Bacteria can use plastic waste as a food source, which isn’t as good as it sounds: ScienceAlert

Bacteria can use plastic waste as a food source, which isn’t as good as it sounds: ScienceAlert

Bacteria can use plastic waste as a food source, which isn’t as good as it sounds: ScienceAlert

Plastic pollution has gotten out of hand. More than every year 8 million tons of synthetic polymers ends up in the ocean, and while some sinks to the floorreturns to the coastor collects in the in the middle of no man’s landa significant portion is not so easy to explain.

All that missing plastic is a mystery, but some researchers suspect hungry microbes are partly responsible.

Experiments in the laboratory have now shown that a type of marine bacteria known as Rhodococcus redcan slowly break down and decompose the plastic it is made of polyethylene (PE).

Largely used in packaging, PE is the most widely produced plastic in the world, and although it is not clear if R. ruber chews on this detritus in the wild, the new research confirms it is at least capable of doing so.

Previous studies have found tribes from R. ruber floating in dense cellular films on marine plastic. In fact, first survey in 2006 suggested the plastic underneath R. ruber broke faster than usual.

The new study confirms that this is the case.

“This is the first time we have proven in this way that bacteria actually digest plastic into CO2 and other molecules.” say microbial ecologist Maaike Goudriaan from the Royal Netherlands Institute for Sea Research (NIOZ).

To mimic the natural ways plastic decomposes on the ocean surface, Goudriaan and her colleagues exposed their plastic samples to UV light and placed them in artificial seawater.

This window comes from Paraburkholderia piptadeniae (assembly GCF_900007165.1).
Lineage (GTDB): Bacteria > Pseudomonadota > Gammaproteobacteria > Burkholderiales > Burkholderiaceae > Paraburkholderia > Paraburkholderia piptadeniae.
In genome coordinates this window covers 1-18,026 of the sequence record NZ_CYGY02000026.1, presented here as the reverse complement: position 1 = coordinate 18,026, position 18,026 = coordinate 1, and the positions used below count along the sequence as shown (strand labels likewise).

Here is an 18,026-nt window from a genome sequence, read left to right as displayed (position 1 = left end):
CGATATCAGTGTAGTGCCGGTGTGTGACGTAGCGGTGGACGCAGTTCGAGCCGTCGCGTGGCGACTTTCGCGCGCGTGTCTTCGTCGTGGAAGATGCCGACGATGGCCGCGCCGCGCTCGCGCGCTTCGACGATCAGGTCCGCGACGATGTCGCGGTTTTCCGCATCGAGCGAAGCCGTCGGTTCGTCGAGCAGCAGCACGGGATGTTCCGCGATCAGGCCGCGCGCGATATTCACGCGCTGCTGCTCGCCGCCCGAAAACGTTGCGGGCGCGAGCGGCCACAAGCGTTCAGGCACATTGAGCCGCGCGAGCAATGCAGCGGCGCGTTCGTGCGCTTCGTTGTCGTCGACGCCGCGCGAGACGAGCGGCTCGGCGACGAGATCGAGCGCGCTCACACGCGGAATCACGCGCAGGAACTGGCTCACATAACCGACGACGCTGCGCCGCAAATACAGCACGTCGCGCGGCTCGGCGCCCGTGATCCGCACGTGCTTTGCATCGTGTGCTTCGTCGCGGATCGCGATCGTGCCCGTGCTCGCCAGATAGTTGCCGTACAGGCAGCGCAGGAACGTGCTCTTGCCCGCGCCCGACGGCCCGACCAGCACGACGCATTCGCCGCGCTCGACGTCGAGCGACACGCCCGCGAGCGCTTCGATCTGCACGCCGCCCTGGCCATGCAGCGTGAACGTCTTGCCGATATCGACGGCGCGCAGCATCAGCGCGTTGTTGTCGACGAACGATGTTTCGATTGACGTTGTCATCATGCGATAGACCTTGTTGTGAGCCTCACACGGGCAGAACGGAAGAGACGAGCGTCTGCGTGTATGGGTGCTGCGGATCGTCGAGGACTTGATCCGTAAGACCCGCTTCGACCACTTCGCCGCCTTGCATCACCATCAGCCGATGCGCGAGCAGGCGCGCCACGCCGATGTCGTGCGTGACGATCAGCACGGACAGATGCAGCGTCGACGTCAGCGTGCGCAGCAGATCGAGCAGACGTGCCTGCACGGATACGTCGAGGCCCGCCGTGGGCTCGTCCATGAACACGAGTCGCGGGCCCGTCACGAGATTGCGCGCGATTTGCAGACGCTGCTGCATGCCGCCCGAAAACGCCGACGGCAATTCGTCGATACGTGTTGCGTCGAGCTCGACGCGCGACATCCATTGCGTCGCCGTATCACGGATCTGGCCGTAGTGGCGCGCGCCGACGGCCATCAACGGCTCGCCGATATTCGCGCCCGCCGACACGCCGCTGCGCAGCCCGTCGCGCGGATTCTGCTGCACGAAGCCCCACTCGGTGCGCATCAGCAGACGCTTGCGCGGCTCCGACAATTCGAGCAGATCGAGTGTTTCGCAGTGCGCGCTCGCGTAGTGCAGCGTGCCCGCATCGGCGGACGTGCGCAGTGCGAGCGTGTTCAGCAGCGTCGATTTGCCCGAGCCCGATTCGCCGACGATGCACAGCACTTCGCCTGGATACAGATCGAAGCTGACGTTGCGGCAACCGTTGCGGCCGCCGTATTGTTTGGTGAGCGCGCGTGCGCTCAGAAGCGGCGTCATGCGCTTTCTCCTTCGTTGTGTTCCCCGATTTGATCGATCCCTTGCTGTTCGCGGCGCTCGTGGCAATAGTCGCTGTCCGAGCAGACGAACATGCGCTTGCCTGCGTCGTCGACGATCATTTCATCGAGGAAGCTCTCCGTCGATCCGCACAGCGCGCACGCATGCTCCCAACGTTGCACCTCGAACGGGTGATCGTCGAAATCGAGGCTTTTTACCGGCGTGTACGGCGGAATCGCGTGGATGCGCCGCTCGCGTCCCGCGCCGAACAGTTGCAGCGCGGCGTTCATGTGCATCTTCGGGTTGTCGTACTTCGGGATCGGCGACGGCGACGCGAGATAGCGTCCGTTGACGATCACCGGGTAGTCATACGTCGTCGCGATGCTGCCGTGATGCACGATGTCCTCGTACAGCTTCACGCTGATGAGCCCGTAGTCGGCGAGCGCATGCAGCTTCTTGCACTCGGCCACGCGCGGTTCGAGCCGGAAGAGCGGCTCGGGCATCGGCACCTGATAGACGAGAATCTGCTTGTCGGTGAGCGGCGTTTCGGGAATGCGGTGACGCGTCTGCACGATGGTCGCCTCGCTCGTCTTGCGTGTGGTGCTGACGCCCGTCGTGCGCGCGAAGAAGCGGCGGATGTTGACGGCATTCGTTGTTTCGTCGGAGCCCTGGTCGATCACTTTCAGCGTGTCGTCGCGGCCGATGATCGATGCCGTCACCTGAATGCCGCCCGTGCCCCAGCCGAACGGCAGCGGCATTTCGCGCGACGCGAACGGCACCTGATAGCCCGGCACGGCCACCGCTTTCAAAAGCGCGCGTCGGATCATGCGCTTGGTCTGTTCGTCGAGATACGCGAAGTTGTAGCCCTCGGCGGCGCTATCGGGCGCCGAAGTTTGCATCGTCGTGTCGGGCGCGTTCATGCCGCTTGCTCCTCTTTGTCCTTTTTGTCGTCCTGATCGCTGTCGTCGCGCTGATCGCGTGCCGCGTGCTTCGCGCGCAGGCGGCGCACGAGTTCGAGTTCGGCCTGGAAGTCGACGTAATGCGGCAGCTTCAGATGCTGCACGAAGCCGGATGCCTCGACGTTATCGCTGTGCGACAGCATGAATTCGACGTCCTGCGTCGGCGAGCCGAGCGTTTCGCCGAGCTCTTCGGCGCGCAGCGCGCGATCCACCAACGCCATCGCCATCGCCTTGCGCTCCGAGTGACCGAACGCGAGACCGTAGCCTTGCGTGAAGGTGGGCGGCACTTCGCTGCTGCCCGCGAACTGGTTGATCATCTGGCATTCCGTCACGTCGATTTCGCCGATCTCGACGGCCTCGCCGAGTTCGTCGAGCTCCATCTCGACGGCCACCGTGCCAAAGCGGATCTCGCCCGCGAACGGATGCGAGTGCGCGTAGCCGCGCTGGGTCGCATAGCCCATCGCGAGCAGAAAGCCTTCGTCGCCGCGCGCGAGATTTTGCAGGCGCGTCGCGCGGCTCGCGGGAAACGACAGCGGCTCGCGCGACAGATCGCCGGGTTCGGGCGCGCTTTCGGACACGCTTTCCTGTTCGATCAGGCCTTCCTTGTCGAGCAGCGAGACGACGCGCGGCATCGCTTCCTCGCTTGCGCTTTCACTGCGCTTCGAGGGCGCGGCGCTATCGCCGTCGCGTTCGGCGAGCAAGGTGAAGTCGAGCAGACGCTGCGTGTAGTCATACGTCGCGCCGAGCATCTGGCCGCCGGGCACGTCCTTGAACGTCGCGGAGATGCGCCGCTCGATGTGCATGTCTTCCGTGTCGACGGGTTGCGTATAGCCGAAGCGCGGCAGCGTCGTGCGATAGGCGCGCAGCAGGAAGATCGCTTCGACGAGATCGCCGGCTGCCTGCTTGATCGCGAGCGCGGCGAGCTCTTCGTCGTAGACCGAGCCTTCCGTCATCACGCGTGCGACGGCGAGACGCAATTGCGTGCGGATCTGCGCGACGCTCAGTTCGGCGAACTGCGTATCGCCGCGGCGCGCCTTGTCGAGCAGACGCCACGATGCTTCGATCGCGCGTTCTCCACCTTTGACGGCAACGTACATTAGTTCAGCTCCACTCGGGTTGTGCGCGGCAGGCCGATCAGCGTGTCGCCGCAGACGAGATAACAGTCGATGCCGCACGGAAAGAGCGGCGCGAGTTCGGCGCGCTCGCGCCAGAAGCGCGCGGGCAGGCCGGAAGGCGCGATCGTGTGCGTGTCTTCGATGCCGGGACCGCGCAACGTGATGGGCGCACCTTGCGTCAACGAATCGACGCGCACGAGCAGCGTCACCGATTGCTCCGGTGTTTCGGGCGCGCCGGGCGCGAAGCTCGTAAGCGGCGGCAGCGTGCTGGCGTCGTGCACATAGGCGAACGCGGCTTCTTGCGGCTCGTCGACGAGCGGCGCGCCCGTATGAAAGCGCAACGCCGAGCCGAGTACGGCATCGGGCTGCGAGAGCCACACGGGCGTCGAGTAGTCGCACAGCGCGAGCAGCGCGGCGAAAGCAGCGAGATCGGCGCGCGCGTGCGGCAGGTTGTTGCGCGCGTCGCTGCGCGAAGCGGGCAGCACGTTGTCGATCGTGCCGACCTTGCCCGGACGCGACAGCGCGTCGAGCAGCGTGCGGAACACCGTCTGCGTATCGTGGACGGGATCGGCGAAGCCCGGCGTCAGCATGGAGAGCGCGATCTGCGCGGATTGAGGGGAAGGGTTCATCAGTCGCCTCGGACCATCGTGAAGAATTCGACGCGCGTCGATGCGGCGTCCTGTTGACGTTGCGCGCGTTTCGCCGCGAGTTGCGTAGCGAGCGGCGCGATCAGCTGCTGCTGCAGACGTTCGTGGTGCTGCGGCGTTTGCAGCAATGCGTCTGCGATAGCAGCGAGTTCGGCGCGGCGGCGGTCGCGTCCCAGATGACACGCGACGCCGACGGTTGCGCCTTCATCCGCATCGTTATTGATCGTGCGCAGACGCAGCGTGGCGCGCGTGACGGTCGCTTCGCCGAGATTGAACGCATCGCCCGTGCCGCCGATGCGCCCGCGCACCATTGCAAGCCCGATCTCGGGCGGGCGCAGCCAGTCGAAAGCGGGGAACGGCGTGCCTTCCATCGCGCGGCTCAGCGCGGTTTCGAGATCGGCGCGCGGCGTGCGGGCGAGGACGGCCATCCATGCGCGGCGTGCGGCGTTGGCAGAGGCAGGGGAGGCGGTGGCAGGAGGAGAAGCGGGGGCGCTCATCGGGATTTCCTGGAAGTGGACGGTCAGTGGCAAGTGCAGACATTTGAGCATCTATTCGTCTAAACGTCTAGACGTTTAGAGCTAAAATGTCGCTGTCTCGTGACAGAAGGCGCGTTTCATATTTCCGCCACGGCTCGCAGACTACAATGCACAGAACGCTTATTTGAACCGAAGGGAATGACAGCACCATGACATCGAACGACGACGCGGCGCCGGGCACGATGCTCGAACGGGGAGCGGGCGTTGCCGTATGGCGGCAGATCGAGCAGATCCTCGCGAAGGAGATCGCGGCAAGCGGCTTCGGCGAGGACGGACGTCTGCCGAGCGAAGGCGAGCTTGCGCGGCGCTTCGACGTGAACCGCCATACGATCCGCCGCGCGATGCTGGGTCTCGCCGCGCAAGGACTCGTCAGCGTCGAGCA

“The treatment with UV light was necessary because we already know that sunlight partially breaks down plastic into bite-sized chunks for bacteria.” explains Goudrian.

Then the team introduced a strain of R. ruber to the scene.

By measuring levels of an isotope of carbon released from decomposing plastic called carbon-13, the authors estimated that the polymers in their experiments broke down at a rate of about 1.2 percent per year.

The team isn’t sure how much the UV lamp did to the plastic compared to the activity of the microbes, but the bacteria clearly played a role. Post-experiment bacterial samples showed fatty acid membranes enriched in carbon-13.

The rate of plastic decay identified in the current study is much too slow to completely solve the problem of plastic pollution in our oceans, but it does indicate where some of our planet’s missing plastic may have gone.

“Our data shows that sunlight could have broken down a substantial portion of all floating plastic that has entered the oceans since the 1950s.” say microbiologist Annalisa Delre.

Microbes may then have come in and consumed some of the sun’s remnants.

Since 2013, researchers have warned that microbes likely thrive in plastic patches in the ocean, forming a synthetic ecosystem that has come to be known as a “plastisphere.”

There is even evidence that some of these microbial communities are adapting to eat different types of plastic.

Previous studies have identified specific bacteria and fungi, on the land and in the sea, which seem to eat plastic. But while that knowledge could help us better recycle our waste before it ends up in the wild, its other uses are controversial.

Some scientists have proposed releasing plastic-chewing equivalents at pollution hotspots, such as the Large Pacific Garbage Patch.

Others are not so sure if that’s a good idea. engineered enzymes and bacteria breaking down plastic may sound like a great way to make our waste disappear, but some experts worry about unintended side effects on natural ecosystems and food webs.

After all, breaking down plastic is not necessarily a good thing. Microplastics are much more difficult to clean up than larger pieces, and these tiny remnants can enter food webs. For example, filter feeders can accidentally grab small pieces of plastic before microbes do.

In a study by 2020, every single sample of seafood tested in an Australian market contained microplastics.

What that does to human or animal health is completely unknown.

“Much better than cleaning up is prevention”, argues Goudrian.

“And only we humans can do that.”

The study is published in Marine Pollution Bulletin.

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